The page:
It’s the start of April and we figured you might like some ideas for tasty treats that will reward you after a busy day. We’ve made a few things that will definitely tingle the senses and tickle the mind. Be adventurous and embrace this wonderful month by trying out our recipes. Indulge in these goodies and have a good time! Vietnamese… More »
Assam laksa is a quintessentially Penang dish which is a Malaysian must have amongst locals and tourists alike. As one of the state’s most regaled dishes, Penang’s version is unlike other laksas you will find anywhere else in the world. The perfect bowl combines all elements of sweet, sour, spicy and salty, creating a beautiful assault of the senses… More »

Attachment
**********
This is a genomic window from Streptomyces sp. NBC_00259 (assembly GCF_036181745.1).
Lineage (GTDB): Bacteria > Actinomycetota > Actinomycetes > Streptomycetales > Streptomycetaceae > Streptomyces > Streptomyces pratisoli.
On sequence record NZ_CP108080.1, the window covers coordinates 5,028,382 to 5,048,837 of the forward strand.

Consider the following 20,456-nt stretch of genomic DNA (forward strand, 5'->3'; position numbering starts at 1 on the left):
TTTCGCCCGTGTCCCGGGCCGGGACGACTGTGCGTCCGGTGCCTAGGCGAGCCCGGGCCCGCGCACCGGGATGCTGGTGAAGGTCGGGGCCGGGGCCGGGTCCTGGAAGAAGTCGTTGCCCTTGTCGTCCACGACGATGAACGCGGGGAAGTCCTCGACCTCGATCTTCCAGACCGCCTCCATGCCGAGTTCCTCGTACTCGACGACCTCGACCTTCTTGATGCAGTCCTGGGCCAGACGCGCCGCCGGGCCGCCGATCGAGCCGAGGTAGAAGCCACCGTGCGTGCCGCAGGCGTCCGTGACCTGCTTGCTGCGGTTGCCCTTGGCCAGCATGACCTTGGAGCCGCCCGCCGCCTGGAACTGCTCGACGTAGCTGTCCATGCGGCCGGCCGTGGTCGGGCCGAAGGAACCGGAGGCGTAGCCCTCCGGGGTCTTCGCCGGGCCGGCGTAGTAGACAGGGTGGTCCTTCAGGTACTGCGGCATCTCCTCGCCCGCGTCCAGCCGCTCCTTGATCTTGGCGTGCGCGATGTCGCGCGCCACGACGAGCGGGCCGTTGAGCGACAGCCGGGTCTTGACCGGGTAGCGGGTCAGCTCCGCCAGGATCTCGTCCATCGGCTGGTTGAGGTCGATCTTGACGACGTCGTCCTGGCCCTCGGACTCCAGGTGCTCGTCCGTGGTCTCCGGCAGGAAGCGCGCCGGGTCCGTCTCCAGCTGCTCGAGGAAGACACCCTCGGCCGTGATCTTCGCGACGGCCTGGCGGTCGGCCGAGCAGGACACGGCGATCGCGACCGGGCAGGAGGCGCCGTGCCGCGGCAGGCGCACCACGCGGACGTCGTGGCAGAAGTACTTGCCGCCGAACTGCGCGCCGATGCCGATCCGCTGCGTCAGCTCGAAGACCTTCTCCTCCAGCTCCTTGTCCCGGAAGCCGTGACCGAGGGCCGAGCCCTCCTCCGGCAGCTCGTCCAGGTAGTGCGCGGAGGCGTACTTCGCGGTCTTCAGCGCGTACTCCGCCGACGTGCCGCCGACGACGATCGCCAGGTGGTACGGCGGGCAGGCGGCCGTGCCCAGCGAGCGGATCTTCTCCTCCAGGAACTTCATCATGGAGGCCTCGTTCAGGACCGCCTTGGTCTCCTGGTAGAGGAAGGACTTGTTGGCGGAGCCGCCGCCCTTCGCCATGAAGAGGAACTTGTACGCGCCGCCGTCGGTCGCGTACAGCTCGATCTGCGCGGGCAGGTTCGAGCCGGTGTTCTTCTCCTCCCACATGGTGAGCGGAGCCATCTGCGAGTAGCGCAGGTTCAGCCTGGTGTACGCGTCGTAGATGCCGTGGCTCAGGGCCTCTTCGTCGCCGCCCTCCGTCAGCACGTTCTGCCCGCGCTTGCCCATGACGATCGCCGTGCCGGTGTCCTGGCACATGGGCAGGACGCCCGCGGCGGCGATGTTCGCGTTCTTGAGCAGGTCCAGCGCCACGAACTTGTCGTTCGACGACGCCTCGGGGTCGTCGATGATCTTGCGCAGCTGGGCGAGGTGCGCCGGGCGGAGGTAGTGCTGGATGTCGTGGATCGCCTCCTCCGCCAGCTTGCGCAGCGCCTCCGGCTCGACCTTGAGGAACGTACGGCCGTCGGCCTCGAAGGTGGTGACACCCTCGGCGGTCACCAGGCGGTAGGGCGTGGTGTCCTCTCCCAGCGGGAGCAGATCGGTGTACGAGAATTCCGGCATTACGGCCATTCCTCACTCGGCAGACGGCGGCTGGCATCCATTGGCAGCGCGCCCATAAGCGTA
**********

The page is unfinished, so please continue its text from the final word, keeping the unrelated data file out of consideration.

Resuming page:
"Delicious savoury fry-ups"
I recently discovered the Chinese community have their own “dolce vita” for tea in the afternoon. The Min Kee Food Court in Taman Gembira in Kuchai Lama was bustling with neighbourhood regulars enjoying the sweet life of soups. Literally translated as sweet water, Tong Sui is a collective term for any sweet, warm soup or custard served as a dessert at the end of a meal in Cantonese cuisine. What coffee and cakes are to most urbanites, tong sui is enjoyed as a treat after lunch or dinner. Noted to have a chilling effect on the body, tong sui comprises of sweet soups made from beans and vegetables.